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Trap & Transplant


Over the past 100 years, approximately 22,000 wild sheep have been translocated in the U.S. and Canada, in almost 1,500 separate transplant operations. Since inception, WSF and our network of Chapters and Affiliates have supported and participated in hundreds of wild sheep transplants, providing funding, manpower, and critical political support to assist state and provincial agencies with wild sheep restoration efforts.


Releasing a bighorn ewe in Arizona


Historically, the distribution of wild sheep in North America extended from northern Alaska, Yukon, and Northwest Territories southward through British Columbia and Alberta, Canada to northern Mexico, and from the Pacific coast as far east as western North Dakota, western South Dakota, western Nebraska, and western Texas. Reliable population estimates of wild sheep in North America prior to the 1800s are not available, but numbers in the hundreds of thousands have been reported. Through time, the numbers and distribution of thinhorn sheep (Ovis dalli) are thought to have remained stable. Following settlement of western North America, however, bighorn sheep (Ovis canadensis) numbers declined rapidly and that species was extirpated from much of its historic range. 
Releasing a bighorn ewe to a new location in ArizonaTranslocations have played an integral role in wild sheep restoration and management. Most jurisdictions that manage bighorn sheep view translocations as a technique necessary for restoring those specialized ungulates to historic habitat, establishing new populations within suitable, but unoccupied habitat, and augmenting existing populations. However, translocation is not a widely used practice in thinhorn sheep conservation. Historic records indicate fewer than 10 translocations of thinhorn sheep have occurred in the past, and none have occurred across jurisdictional boundaries (i.e., Alaska, Yukon Territory, Northwest Territories, or British Columbia).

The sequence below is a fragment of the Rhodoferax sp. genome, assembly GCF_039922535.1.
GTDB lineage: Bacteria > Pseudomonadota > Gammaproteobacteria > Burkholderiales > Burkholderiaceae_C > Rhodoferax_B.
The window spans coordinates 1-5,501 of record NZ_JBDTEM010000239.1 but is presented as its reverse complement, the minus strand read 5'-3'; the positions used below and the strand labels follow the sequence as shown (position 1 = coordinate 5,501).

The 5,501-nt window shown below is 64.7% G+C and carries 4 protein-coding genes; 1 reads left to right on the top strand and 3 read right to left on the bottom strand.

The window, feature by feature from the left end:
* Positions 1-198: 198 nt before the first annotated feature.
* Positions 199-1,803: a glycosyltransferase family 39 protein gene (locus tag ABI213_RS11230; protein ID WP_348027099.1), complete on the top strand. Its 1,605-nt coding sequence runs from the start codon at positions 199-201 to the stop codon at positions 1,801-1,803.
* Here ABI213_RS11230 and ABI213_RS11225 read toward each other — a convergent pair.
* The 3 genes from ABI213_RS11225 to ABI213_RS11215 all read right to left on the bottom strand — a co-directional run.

Use of translocations for restoring wild sheep began in 1922 with the capture of 20 bighorns in Alberta, Canada, and subsequent release of 12 animals in Montana and 8 animals at Custer State Park, South Dakota. By 2015, at least 1,460 separate projects have resulted in the translocation of more than 21,500 bighorn sheep in the United States and Canada combined. Nevada leads all jurisdictions with more than 4,000 wild sheep translocated through 174 projects. More than 1,300 wild sheep have been translocated across international boundaries from Canada and Mexico into 14 United States jurisdictions. The roots of today’s bighorn populations in Nebraska, North Dakota, South Dakota and Texas can be traced entirely to translocations. These translocations have resulted in successful establishment of self-sustaining populations on many historic ranges, increased numbers and genetic diversity of individual populations, and expanded ranges of existing populations. 
For more detailed information, download Records of Wild Sheep Translocations. The intent of this project, produced by the Western Association of Fish and Wildlife Agencies Wild Sheep Working Group, is to record and archive all known captures and translocations within the 19 United States and Canadian jurisdictions inhabited by wild sheep, and make this information available in a single document. Translocation records verifying exported animals, imported animals, and those occurring entirely within each jurisdiction are summarized for each state, territorial, or provincial jurisdiction. 

Trap & Transplant Resources

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Released in 2024 – Wild Sheep Capture & Handling Guidelines, 2nd Edition.

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For more information, download Records of Wild Sheep Translocations: United States and Canada, 1922-Present. Note, translocations captures are on-going projects with data changes almost daily. This 2015 document is the most current "published", comprehensive summary.
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